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GES012 - Soviet Submarine

December 2009

I'd seen this on the Forums, and was quite amazed by what washes up on our shores. The fact it was a floating museum put me off a bit. I'd prefer to explore one in it's natural state, decayed or otherwise. However getting into Russian subs can be a little tricky, especially as most sit under the icecaps waiting to start armageddon.

I got a message from GE031 the day I got back from xmas hols, that he was planning to go to the Sub and had acquired the necessary equipment, namely a boat. He was doing stuff in the area with GE023. I rushed to buy a ticket to Strood, clutching a pair of wellies, and I was off. The sub sits just down the street from Strood train station, in the harbour. However in the snow and ice, it was very tricky to walk down there. It was only when I got to the harbour's edge did I realise just how insane this was. I've done some insane things on explores, but this one was the daddy.

The U 475 was launched in the height of the cold war in 1967, and patrolled the seas until 1994. The sub was used for training Libyan, Cuban, and Indian sailors, and saw active service keeping tabs on NATO. It could carry 22 Torpedo's including 2 with low yield nuclear warheads. It's now owned by a guy called John, who opened it as a museum, but it didn't work out, and now lies listing due to a failed ballast off Rochester. A garbage skip boat is tied up next to the Sub, just to add to the pity.

GE031 set about inflating the boat with GE023, while I checked out the access to the water. As I climbed down the steps, a 15m stretch of slimy wet mud reached down to the river's edge. It didn't look good. As I took a few testing steps, the mud went to over half way up my wellington boot. Each step involved some strength to pull the boot out for the next step.

Foolishly, or cunningly, GE023 didn't have wellies with him. So we had to carry/drag him down the mud in the boat. It was muddy, painful and slow progress. A couple of times the mud went over the top of my wellies. I was somewhat worried about the freezing tidal river we were approaching. None of us knew whether the tide was coming in or going out. Eventually we reached the water's edge, and swung GE023 into the water with the boat.

Exhausted, we got everything into the 3 man boat, while trying not to cover everything in mud. I hung my legs over the side, trying to clean the mud off. GE031 using his superhuman strength began to row to the sub, while I tried to navigate. This was the most dangerous bit, if anything punctured the boat, it's unlikely we would have survived the black icy cold waters. Equally we were only a mile from the mouth of the Medway, and the English Channel. One could clearly see the currents running about in the Medway in front of us. We tried to go upstream to the sub, allowing for currents pushing us downstream. It was rather hair-raising, but I was glad when we were getting close. Now the tricky task of docking. We aimed for the back of the sub, where there were some holes we could tie up at, and it sat low enough in the water to climb up on. If we missed the back of the sub, the current would have been a nightmare to fight against to get back.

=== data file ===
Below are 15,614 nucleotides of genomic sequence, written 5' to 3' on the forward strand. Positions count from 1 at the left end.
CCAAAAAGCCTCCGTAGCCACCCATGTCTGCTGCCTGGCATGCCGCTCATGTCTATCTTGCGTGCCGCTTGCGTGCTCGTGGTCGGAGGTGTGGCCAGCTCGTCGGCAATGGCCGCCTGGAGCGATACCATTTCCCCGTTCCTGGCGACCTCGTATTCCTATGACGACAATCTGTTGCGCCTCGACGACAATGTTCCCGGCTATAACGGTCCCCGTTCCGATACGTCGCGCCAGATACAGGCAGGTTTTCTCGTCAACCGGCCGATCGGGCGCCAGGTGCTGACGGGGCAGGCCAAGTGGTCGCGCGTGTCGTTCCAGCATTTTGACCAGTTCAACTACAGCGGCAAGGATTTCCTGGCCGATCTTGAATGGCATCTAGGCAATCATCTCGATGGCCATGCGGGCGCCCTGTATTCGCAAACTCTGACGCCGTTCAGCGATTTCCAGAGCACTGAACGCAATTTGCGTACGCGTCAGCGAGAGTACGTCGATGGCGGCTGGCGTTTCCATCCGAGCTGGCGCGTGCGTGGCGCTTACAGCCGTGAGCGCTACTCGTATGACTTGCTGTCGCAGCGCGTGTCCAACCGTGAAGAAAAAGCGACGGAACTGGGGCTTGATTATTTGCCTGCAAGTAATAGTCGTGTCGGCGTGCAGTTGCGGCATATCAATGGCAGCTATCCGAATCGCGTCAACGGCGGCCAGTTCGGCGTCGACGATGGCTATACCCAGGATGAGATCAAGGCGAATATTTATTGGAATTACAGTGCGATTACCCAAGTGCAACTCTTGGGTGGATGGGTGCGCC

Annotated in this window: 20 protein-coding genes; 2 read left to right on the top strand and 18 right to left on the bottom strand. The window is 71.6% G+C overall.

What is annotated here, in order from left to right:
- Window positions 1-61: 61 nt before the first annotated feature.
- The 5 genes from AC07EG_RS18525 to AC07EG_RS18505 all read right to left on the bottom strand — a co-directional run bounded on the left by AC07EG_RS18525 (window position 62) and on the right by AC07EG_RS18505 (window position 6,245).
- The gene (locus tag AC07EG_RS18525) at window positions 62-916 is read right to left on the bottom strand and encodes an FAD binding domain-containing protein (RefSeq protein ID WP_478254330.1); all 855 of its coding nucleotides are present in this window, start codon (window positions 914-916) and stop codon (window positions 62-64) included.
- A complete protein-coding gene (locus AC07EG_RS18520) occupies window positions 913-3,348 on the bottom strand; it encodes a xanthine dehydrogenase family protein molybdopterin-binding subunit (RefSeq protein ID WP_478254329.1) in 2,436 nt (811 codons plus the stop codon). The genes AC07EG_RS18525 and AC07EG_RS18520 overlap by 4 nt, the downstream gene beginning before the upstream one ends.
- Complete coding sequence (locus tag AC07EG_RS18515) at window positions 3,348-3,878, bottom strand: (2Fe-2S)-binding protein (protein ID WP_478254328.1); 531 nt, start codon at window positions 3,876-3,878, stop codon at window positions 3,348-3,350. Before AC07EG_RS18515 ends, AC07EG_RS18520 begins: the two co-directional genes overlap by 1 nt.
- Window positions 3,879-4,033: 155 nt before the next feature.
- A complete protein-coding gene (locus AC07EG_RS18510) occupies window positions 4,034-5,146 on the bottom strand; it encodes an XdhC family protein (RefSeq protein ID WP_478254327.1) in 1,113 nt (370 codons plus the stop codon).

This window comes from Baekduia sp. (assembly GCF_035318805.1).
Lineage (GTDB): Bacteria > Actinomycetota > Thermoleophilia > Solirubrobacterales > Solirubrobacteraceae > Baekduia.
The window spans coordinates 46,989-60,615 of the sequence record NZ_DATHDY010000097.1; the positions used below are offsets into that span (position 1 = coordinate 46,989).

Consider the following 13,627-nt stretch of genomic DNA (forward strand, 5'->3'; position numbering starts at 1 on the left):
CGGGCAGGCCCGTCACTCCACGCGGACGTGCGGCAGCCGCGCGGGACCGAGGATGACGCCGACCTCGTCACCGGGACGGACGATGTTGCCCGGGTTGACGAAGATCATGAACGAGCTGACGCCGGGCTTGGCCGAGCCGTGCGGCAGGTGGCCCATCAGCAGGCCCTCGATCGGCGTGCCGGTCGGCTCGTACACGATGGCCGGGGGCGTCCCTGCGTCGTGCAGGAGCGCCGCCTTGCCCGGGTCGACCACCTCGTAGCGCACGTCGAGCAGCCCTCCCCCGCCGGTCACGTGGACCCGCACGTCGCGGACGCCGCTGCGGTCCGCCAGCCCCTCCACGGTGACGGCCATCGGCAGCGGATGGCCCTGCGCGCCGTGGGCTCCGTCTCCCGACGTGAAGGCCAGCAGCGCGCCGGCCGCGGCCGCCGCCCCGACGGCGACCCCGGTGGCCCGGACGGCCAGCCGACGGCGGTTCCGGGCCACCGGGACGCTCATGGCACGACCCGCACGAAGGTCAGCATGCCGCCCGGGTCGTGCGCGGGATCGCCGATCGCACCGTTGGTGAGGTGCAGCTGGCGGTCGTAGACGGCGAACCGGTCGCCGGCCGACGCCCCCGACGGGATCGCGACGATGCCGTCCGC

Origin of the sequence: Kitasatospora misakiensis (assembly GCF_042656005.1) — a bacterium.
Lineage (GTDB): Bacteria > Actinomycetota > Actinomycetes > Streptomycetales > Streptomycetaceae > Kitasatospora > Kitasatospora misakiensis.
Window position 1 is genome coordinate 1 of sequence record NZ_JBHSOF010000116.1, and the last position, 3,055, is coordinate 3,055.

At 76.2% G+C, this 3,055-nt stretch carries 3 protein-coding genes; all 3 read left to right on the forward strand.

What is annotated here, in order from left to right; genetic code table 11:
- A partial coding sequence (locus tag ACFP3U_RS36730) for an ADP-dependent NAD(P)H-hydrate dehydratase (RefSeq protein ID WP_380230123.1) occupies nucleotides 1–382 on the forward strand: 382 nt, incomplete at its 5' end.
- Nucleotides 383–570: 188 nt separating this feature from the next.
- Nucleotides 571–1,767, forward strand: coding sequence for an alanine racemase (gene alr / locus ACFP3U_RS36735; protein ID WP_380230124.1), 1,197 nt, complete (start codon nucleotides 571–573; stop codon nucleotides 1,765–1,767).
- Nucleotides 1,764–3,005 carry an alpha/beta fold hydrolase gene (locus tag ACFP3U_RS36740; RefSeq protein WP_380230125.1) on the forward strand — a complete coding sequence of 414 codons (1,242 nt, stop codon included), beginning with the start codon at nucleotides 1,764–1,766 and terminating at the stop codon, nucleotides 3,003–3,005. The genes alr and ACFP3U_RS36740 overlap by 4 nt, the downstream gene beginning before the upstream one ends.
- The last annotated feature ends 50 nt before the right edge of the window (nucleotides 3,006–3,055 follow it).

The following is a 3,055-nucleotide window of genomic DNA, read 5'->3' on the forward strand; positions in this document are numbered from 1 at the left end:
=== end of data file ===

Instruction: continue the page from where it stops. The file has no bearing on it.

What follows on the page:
We reached the back of the sub, and I grabbed the 3cm wide holes with my fingers, and Urbanity chucked me the washing line rope to tie up with. Secure and docked, I carefully climbed up onto the sub. It was very narrow at this point.The snow didn't really help matters either.

I carefully moved up the sub's spine, glad to reach a section where I could stand up. A few more steps and I came across a bit where there looked like there was a hatch. There was also netting and a number of pigeons laughing at the attempts of the owner to keep them out. The hatch was sealed, so on I went to the conning tower. There was another sunken entry in the top of the sub on the far side of the conning tower. However this was also sealed. I'd heard of the scary ascents of the conning tower by other explorers, and had hoped to avoid it. But as I turned back, there was my nemesis.